In Michigan, the story is similar. Republican legislators are considering bills to strip the incoming Democratic governor and attorney general of power, and the lawmakers have proposed legislation to give themselves control over court cases involving the state, previously the role of the executive branch of the state government. In addition, the Republican-dominated legislature is trying to gut popular citizen-initiated laws that mandated paid sick leave and increased the state’s minimum wage for all workers. 

Mark Harris

Similar attempts to undo the results of the 2018 elections have been undertaken in Missouri and Ohio, and in North Carolina, where an ugly Republican power-stripping attempt occurred in 2016, there is evidence that the congressional campaign of Mark Harris engaged in widespread voter fraud. House Democratic leaders say they may not seat the Republican Harris if North Carolina certifies his election. “If there is what appears to be a very substantial question on the integrity of the election, clearly we would oppose Mr. Harris being seated until that is resolved,” said Steny Hoyer, a Maryland Democrat who will be the majority whip in the incoming House of Representatives.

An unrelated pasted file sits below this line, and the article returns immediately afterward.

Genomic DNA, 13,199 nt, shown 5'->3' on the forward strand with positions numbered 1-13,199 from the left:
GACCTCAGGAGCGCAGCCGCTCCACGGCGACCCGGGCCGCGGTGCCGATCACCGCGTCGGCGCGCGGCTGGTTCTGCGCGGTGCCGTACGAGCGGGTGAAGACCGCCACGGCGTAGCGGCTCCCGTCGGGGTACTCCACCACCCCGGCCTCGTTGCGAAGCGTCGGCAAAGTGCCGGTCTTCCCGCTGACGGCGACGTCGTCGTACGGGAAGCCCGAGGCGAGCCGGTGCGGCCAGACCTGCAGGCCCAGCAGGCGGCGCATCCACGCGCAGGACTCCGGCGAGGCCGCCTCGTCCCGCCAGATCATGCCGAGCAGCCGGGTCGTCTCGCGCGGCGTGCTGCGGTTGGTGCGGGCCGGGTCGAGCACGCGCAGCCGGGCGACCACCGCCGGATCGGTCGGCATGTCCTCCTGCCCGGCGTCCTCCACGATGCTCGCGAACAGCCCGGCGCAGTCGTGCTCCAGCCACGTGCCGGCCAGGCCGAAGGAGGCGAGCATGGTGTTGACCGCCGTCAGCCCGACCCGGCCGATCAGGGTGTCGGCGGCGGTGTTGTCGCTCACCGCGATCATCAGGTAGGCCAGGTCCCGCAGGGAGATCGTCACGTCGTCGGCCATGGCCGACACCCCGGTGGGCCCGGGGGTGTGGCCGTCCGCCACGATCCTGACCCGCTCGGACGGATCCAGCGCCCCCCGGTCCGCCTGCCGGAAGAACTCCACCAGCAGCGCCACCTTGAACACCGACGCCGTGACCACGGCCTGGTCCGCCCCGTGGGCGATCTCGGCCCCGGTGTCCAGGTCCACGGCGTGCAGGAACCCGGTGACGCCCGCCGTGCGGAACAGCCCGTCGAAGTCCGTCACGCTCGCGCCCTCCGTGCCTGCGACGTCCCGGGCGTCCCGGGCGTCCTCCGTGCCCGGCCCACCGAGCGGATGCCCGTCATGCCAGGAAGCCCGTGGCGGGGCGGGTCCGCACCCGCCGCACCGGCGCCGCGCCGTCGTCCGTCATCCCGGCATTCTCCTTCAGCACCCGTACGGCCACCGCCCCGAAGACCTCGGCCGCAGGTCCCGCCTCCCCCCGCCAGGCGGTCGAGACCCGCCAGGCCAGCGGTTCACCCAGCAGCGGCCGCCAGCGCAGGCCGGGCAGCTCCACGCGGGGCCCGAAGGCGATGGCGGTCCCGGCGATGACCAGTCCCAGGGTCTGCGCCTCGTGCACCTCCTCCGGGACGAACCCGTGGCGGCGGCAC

What Republicans are doing is not lawmaking as usual, nor is it a reflection of the normal right-versus-left, liberal-conservative divide in American politics. Republicans may be wrong on tax policy, trade initiatives, immigration, healthcare, abortion, gun control, and many other issues, but there is nothing inherently anti-democratic about their positions on these issues. And, in some instances, Republicans may have a valid point about shifting the power of the executive-versus-legislative branches of government. Except, of course, Republicans in Wisconsin, in particular, saw no virtue in curbing the power of the governor when the party controlled both branches of the state government. Only when Democrats won the governorship did Republicans become ardent defenders of the people’s branch of government. 

Expect more Republican anti-democratic actions in the future as the voting population becomes younger, more urban, and minority-dominated. The presidency of Donald Trump has accelerated a trend that has been ongoing for a number of years: The flight of young, minority, female, and college-educated voters from the GOP. Saddled with Trump, whose poll numbers have been falling, Republicans may well conclude that their only options are to prevent likely Democratic voters from casting ballots and engage in power grabs wherever possible. 

Of course, a party chastened by the recent electoral results might consider ways to appeal to voters who no longer support it. But, that is not the case. As The New York Times’ Jonathan Martin put it, “There has been little self-examination among Republicans about why a midterm that had seemed at least competitive became a rout.” Instead, many Republicans seem to think thievery and cheating are the best ways to remain in power. 

Perhaps, they simply think they are entitled to power. So much for democracy!

Posted December 7, 2018